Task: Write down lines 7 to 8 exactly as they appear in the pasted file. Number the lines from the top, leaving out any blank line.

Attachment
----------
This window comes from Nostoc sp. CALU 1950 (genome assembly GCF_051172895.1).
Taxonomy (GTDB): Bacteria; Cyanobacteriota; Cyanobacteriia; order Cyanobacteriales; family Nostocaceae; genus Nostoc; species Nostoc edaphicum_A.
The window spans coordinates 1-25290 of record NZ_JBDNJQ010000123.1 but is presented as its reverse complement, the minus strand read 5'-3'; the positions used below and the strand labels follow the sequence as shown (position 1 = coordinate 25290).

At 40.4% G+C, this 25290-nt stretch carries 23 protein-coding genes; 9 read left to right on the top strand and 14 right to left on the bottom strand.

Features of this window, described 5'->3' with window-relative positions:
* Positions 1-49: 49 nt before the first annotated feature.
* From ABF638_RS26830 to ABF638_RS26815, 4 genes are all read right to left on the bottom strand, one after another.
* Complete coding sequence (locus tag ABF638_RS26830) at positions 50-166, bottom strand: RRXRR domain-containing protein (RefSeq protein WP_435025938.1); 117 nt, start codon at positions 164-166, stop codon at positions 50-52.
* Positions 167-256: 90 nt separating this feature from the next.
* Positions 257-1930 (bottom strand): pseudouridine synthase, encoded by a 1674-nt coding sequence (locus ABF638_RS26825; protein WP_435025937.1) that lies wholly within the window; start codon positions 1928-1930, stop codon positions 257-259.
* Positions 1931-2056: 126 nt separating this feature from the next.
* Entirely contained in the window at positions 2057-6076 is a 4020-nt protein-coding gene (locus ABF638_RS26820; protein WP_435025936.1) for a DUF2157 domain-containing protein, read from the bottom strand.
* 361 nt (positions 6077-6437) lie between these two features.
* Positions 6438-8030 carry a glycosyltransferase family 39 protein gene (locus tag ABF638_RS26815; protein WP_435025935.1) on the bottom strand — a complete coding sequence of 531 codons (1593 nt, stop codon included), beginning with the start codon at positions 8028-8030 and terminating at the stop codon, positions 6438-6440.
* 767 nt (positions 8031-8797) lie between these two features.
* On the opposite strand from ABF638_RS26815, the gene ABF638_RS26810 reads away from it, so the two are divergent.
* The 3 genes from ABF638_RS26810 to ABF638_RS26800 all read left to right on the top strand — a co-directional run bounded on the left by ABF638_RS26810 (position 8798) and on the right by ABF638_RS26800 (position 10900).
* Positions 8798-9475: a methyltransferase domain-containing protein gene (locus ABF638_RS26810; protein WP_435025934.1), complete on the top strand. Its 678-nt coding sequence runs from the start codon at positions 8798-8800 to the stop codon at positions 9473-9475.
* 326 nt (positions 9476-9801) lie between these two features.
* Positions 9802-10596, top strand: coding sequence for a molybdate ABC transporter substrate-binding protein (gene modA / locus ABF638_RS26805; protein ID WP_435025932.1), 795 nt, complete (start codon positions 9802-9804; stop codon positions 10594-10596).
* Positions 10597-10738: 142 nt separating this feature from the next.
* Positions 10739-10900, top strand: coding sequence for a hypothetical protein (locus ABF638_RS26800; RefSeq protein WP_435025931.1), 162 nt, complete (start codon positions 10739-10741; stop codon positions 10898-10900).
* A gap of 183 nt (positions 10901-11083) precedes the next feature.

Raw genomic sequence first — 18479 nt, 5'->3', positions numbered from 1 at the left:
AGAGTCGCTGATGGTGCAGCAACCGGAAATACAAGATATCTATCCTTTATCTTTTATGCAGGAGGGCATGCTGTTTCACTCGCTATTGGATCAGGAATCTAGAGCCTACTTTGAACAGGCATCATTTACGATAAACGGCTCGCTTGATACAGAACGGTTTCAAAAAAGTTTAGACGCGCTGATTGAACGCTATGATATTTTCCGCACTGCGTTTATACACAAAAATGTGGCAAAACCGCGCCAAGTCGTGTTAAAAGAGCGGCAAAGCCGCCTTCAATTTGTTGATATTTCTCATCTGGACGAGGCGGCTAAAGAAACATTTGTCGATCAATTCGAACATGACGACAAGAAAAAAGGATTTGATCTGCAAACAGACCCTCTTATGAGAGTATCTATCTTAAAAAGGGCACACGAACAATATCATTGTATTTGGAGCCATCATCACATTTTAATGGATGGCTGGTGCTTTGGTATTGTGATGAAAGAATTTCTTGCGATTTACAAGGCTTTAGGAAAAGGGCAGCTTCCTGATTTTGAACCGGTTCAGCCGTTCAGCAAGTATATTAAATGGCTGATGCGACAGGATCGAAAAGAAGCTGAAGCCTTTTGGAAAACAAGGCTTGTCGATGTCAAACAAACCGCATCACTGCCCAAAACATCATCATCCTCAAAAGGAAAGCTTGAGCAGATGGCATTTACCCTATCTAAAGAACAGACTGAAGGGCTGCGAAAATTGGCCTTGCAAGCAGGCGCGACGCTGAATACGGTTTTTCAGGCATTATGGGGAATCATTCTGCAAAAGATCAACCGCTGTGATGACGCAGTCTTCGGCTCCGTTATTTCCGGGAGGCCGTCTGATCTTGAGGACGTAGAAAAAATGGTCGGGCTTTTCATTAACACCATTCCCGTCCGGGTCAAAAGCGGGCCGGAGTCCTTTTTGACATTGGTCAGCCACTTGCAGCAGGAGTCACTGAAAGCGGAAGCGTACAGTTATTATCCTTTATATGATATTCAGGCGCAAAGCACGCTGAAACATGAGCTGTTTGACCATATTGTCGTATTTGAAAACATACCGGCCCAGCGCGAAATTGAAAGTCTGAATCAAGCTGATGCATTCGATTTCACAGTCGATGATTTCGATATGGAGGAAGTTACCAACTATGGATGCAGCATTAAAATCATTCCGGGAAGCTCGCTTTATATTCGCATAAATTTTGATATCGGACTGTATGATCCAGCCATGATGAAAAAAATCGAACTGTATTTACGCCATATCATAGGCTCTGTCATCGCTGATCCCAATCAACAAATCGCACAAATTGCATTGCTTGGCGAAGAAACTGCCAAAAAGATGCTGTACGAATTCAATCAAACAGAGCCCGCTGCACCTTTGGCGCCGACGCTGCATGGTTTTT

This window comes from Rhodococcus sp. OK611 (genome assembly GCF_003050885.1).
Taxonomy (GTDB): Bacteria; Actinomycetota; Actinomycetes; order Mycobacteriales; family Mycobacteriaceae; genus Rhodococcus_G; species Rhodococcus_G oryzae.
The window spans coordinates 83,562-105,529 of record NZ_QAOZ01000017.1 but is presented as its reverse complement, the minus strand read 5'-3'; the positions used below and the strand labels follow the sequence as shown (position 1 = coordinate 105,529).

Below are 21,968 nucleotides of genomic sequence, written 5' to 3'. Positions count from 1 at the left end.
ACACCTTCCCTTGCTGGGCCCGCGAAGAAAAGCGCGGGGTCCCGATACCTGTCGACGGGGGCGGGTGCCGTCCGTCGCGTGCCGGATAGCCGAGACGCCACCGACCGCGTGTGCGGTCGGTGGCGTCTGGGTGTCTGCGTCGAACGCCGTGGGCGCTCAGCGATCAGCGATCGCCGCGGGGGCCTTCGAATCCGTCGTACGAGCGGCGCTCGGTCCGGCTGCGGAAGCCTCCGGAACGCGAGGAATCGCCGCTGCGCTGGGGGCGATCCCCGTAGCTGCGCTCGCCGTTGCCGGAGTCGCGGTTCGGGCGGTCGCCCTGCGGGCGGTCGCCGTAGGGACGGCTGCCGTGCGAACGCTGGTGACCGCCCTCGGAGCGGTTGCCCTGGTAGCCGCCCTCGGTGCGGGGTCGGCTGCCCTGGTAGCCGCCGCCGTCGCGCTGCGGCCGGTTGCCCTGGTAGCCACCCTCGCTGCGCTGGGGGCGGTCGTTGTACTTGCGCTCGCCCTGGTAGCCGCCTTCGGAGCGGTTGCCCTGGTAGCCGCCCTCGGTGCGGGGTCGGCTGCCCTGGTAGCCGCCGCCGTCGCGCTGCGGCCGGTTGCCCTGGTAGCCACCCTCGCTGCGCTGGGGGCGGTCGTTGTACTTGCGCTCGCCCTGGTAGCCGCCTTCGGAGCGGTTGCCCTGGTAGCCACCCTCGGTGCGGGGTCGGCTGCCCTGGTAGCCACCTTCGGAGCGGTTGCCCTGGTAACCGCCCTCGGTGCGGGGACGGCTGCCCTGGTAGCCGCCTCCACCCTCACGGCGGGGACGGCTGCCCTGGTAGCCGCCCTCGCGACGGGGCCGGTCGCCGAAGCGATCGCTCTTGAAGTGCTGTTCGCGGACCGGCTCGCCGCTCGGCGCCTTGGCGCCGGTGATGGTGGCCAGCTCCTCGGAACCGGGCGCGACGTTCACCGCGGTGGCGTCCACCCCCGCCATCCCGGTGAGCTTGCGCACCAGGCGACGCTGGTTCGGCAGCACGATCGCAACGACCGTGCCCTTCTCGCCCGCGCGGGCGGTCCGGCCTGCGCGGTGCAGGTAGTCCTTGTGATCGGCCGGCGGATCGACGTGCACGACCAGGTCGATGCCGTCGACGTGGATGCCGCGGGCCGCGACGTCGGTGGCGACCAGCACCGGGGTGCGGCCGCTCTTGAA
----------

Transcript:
* From ABF638_RS26830 to ABF638_RS26815, 4 genes are all read right to left on the bottom strand, one after another.
* Complete coding sequence (locus tag ABF638_RS26830) at positions 50-166, bottom strand: RRXRR domain-containing protein (RefSeq protein WP_435025938.1); 117 nt, start codon at positions 164-166, stop codon at positions 50-52.